In the Spotlight showcases a cross-section of an artist’s cover work. View past installments, then post suggestions for future picks in the comments!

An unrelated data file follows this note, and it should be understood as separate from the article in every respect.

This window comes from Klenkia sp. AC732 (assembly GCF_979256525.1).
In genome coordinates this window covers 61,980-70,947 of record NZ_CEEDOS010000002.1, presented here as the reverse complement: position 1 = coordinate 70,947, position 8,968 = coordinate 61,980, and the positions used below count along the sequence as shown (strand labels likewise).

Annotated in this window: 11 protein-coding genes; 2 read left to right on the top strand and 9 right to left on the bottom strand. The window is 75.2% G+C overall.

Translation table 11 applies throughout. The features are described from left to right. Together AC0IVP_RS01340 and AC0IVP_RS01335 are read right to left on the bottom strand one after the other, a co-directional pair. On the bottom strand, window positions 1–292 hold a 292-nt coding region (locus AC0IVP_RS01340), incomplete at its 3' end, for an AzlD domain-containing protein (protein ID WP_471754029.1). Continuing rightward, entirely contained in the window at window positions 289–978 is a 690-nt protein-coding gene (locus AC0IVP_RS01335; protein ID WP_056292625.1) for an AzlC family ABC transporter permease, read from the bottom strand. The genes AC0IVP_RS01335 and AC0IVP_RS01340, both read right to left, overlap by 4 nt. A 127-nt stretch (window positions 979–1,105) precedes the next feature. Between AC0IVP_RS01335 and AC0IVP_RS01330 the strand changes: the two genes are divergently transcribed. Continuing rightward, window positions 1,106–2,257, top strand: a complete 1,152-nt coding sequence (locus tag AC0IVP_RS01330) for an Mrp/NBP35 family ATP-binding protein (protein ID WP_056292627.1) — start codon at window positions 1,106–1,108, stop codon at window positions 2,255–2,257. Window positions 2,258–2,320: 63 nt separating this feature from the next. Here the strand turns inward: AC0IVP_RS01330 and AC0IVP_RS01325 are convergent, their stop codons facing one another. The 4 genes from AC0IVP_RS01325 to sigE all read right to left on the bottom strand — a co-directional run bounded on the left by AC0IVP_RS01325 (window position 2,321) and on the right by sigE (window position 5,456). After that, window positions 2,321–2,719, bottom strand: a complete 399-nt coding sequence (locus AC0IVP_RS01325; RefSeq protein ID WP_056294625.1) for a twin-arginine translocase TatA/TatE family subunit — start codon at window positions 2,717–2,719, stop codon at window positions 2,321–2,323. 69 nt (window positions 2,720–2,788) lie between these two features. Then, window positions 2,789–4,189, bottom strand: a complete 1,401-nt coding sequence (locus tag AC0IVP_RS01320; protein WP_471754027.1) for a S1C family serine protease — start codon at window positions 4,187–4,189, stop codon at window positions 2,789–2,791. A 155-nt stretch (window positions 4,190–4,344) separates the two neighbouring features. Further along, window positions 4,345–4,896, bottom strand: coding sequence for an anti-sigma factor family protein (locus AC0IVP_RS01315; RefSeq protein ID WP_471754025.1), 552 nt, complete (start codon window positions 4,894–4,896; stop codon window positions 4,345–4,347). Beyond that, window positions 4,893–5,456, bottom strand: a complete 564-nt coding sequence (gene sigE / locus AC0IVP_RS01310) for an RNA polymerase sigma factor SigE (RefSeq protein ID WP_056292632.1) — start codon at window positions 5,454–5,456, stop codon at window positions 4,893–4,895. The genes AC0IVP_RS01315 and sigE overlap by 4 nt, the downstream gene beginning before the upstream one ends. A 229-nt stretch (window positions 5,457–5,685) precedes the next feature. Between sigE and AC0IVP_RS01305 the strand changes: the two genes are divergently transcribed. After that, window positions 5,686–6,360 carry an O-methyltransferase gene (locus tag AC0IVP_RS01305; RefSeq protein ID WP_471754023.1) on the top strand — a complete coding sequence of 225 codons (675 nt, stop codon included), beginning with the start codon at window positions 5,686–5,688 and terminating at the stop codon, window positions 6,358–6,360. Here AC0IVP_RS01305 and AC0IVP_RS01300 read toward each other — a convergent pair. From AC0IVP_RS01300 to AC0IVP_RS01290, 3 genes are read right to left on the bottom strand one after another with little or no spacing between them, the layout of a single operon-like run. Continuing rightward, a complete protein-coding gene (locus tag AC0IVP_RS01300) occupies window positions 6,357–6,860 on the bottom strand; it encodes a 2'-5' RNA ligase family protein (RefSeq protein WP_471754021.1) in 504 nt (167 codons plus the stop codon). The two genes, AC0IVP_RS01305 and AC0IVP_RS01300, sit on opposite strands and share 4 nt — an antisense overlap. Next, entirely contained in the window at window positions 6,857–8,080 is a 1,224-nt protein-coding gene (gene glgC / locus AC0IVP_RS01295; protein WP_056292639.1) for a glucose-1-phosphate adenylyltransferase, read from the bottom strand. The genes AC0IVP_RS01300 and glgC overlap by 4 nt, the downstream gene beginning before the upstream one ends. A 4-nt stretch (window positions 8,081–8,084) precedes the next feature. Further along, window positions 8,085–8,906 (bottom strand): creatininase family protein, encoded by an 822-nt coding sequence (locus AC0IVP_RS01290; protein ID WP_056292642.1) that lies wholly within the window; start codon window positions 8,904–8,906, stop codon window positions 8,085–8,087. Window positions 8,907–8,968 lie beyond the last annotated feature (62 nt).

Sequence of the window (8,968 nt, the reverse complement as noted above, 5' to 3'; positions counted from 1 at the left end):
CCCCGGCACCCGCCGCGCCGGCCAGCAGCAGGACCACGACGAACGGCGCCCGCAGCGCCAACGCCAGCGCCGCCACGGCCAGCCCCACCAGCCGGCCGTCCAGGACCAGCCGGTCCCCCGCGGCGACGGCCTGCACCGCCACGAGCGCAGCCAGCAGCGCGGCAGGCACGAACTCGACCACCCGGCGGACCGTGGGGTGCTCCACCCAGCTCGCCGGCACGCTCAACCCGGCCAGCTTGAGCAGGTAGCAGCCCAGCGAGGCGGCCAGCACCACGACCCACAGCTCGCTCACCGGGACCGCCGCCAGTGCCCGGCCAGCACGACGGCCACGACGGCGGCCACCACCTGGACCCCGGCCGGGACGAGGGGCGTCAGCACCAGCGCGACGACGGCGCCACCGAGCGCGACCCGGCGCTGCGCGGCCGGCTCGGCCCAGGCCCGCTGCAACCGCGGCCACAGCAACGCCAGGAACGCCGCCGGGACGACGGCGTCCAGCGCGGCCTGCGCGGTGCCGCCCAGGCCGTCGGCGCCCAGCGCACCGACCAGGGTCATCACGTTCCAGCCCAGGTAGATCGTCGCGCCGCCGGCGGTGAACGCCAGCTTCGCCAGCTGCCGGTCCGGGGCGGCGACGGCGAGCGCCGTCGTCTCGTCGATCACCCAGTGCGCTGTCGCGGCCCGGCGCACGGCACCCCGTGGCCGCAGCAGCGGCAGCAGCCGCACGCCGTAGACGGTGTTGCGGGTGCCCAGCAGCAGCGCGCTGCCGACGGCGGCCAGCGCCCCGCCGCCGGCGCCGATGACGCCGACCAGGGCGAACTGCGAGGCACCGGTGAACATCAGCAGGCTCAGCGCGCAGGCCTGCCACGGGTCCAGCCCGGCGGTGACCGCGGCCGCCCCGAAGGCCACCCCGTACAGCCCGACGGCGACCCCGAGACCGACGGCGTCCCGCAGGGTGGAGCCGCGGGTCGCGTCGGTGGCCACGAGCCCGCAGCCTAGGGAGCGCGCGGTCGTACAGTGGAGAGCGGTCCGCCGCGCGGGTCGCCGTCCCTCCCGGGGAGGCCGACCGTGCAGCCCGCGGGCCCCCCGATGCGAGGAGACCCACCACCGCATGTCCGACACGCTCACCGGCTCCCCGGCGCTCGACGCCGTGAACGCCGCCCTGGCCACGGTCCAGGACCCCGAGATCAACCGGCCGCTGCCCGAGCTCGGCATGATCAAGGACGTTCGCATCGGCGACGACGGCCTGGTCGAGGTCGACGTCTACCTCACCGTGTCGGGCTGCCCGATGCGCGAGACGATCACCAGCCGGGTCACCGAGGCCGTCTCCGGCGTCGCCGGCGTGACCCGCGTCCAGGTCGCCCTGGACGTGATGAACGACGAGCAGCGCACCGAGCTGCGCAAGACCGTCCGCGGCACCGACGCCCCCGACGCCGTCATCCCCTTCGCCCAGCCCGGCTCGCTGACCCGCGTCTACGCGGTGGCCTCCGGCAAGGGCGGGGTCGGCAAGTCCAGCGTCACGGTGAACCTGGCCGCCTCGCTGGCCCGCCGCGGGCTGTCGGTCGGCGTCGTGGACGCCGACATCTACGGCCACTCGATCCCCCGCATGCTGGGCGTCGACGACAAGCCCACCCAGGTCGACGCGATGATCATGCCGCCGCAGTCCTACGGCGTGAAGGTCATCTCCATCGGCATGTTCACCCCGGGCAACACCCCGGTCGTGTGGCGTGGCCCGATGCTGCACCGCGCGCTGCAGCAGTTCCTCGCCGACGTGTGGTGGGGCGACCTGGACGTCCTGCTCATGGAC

Few would argue that Harry Nilsson was one of the best and most unique American singer-songwriters of his time. Nilsson crafted complex multi-layered vocal pop for his amazing voice, which had a range of three and one-half octaves. He wrote beautiful, personal, and emotional songs that earned him the respect of his peers, critical acclaim, and occasional commercial success – though his two Grammy awards were not for originals. Yet Nilsson is a largely forgotten cult figure; a legacy he himself insured with his stubbornness, his insecurities, numerous bad career decisions and an appetite for destruction more commonly associated with contemporaries like Keith Richards, John Bonham and Keith Moon. (Ironically, both Moon and Mama Cass would die in Nilsson’s London apartment, which he allowed his friends to use when he was in the States.)